In section 3.5.1, we showed how to
implement streams as delayed lists.
We introduced special forms delay and
cons-stream, which allowed us
We used a
lambda expression
to construct a
promise
to compute the
cdr
tail
of a stream, without actually fulfilling that promise until later.
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We could use this general technique of introducing special forms whenever we need more control over the evaluation process, but this is awkward. For one thing, a special form is not a first-class object like a procedure, so we cannot use it together with higher-order procedures.[1] Additionally, we were forced to create streams as a new kind of data object similar but not identical to lists, and this required us to reimplement many ordinary list operations (map, append, and so on) for use with streams. | We were forced to create streams as a new kind of data object similar but not identical to lists, and this required us to reimplement many ordinary list operations (map, append, and so on) for use with streams. |
With lazy evaluation, streams and lists can be identical, so there is no need for special forms or for separate list and stream operations. All we need to do is to arrange matters so that cons pair is non-strict. One way to accomplish this is to extend the lazy evaluator to allow for non-strict primitives, and to implement cons pair as one of these. An easier way is to recall (section 2.1.3) that there is no fundamental need to implement cons pair as a primitive at all. Instead, we can represent pairs as proceduresfunctions:[2]
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(define (cons x y) (lambda (m) (m x y))) (define (car z) (z (lambda (p q) p))) (define (cdr z) (z (lambda (p q) q))) | function pair(x, y) { return m => m(x, y); } function head(z) { return z((p, q) => p); } function tail(z) { return z((p, q) => q); } |
In terms of these basic operations, the standard definitions of the list operations will work with infinite lists (streams) as well as finite ones, and the stream operations can be implemented as list operations. Here are some examples:
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(define (list-ref items n) (if (= n 0) (car items) (list-ref (cdr items) (- n 1)))) (define (map proc items) (if (null? items) '() (cons (proc (car items)) (map proc (cdr items))))) (define (scale-list items factor) (map (lambda (x) (* x factor)) items)) (define (add-lists list1 list2) (cond ((null? list1) list2) ((null? list2) list1) (else (cons (+ (car list1) (car list2)) (add-lists (cdr list1) (cdr list2)))))) (define ones (cons 1 ones)) (define integers (cons 1 (add-lists ones integers))) | function list_ref(items, n) { return n === 0 ? head(items) : list_ref(tail(items), n - 1); } function map(fun, items) { return is_null(items) ? null : pair(fun(head(items)), map(fun, tail(items))); } function scale_list(items, factor) { return map(x => x * factor, items); } function add_lists(list1, list2) { return is_null(list1) ? list2 : is_null(list2) ? list1 : pair(head(list1) + head(list2), add_lists(tail(list1), tail(list2))); } const ones = pair(1, ones); const integers = pair(1, add_lists(ones, integers)); |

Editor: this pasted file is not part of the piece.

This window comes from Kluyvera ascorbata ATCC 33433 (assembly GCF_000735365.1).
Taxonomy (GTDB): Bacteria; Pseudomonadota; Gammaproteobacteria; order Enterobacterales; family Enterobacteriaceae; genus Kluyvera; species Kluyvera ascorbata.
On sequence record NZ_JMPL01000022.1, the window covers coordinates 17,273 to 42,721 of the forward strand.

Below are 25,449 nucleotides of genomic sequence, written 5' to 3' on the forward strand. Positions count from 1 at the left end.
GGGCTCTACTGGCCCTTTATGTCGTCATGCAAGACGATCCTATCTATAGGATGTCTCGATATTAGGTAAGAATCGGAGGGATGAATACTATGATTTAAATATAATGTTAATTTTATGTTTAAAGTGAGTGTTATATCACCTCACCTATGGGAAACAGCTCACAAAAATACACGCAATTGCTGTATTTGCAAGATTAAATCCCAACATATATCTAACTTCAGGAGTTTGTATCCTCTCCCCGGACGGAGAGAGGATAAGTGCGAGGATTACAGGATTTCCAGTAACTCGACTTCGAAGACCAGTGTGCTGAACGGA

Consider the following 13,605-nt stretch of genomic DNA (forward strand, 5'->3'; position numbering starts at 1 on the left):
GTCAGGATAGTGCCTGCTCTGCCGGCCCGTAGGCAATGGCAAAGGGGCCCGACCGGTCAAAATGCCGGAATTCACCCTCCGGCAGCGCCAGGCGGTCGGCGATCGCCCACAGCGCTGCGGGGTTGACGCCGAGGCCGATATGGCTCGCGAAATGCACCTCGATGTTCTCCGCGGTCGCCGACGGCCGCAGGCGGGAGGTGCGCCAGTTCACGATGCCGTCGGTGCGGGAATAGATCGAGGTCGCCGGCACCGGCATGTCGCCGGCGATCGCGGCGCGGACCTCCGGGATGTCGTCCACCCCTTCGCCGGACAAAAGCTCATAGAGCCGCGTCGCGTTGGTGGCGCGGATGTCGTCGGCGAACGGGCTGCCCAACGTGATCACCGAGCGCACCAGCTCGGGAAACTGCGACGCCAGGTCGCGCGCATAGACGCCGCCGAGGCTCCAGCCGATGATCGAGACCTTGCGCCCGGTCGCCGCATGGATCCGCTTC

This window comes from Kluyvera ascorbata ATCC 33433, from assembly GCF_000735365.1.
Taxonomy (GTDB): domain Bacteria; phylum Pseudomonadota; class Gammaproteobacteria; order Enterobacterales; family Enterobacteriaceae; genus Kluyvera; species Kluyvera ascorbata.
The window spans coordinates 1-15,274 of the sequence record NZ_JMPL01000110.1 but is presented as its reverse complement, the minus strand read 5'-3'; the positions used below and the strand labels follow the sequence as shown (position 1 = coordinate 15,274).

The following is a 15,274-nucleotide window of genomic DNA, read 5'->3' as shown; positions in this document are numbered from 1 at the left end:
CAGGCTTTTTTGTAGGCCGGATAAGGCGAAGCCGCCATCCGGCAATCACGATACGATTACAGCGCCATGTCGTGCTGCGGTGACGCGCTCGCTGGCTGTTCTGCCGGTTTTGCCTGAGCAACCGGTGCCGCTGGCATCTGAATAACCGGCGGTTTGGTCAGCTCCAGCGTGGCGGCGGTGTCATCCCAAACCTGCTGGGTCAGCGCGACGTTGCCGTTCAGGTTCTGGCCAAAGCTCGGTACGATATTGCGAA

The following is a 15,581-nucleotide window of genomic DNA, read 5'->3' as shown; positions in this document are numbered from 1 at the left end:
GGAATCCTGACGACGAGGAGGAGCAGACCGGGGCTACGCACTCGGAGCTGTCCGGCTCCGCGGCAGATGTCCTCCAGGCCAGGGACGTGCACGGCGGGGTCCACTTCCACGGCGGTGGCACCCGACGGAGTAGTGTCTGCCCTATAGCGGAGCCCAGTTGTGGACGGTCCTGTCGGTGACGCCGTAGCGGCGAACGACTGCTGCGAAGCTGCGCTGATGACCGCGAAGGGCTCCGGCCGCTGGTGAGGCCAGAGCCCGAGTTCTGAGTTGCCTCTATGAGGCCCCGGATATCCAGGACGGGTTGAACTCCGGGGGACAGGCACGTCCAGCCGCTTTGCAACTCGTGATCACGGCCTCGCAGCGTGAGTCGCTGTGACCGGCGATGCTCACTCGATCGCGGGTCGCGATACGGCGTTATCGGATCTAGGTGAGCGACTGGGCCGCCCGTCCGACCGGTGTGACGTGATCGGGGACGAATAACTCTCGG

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;;; L-Eval input: (list-ref integers 17) ;;; L-Eval value: 18 | L-evaluate input: list_ref(integers, 17); L-evaluate value: 18 |
Note that these lazy lists are even lazier than the streams of chapter 3: The car head of the list, as well as the cdr, tail, is delayed.[3] In fact, even accessing the car head or cdr tail of a lazy pair need not force the value of a list element. The value will be forced only when it is really needed—e.g., for use as the argument of a primitive, or to be printed as an answer.
Lazy pairs also help with the problem that arose with streams in section 3.5.4, where we found that formulating stream models of systems with loops may require us to sprinkle our programs with explicit delay operations, beyond the ones supplied by cons-stream. additional lambda expressions for delays, beyond the ones required to construct a stream pair. With lazy evaluation, all arguments to procedures functions are delayed uniformly. For instance, we can implement procedures functions to integrate lists and solve differential equations as we originally intended in section 3.5.4:
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(define (integral integrand initial-value dt) (define int (cons initial-value (add-lists (scale-list integrand dt) int))) int) (define (solve f y0 dt) (define y (integral dy y0 dt)) (define dy (map f y)) y) ;;; L-Eval input: (list-ref (solve (lambda (x) x) 1 0.001) 1000) ;;; L-Eval value: 2.716924 | function integral(integrand, initial_value, dt) { const int = pair(initial_value, add_lists(scale_list(integrand, dt), int)); return int; } function solve(f, y0, dt) { const y = integral(dy, y0, dt); const dy = map(f, y); return y; } |
lazierlazy lists described in this section. How can you take advantage of this extra laziness?
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(car '(a b c)) | head(list("a", "b", "c")); |
listsobtained by reading in quoted expressions from the primitive list function are different from the lists manipulated by the new definitions of cons, pair, car, head, and cdr. tail. Modify the evaluator's treatment of quoted expressions so that quoted lists the evaluator such that applications of the primitive list function typed at the driver loop will produce true lazy lists.
lazy trees.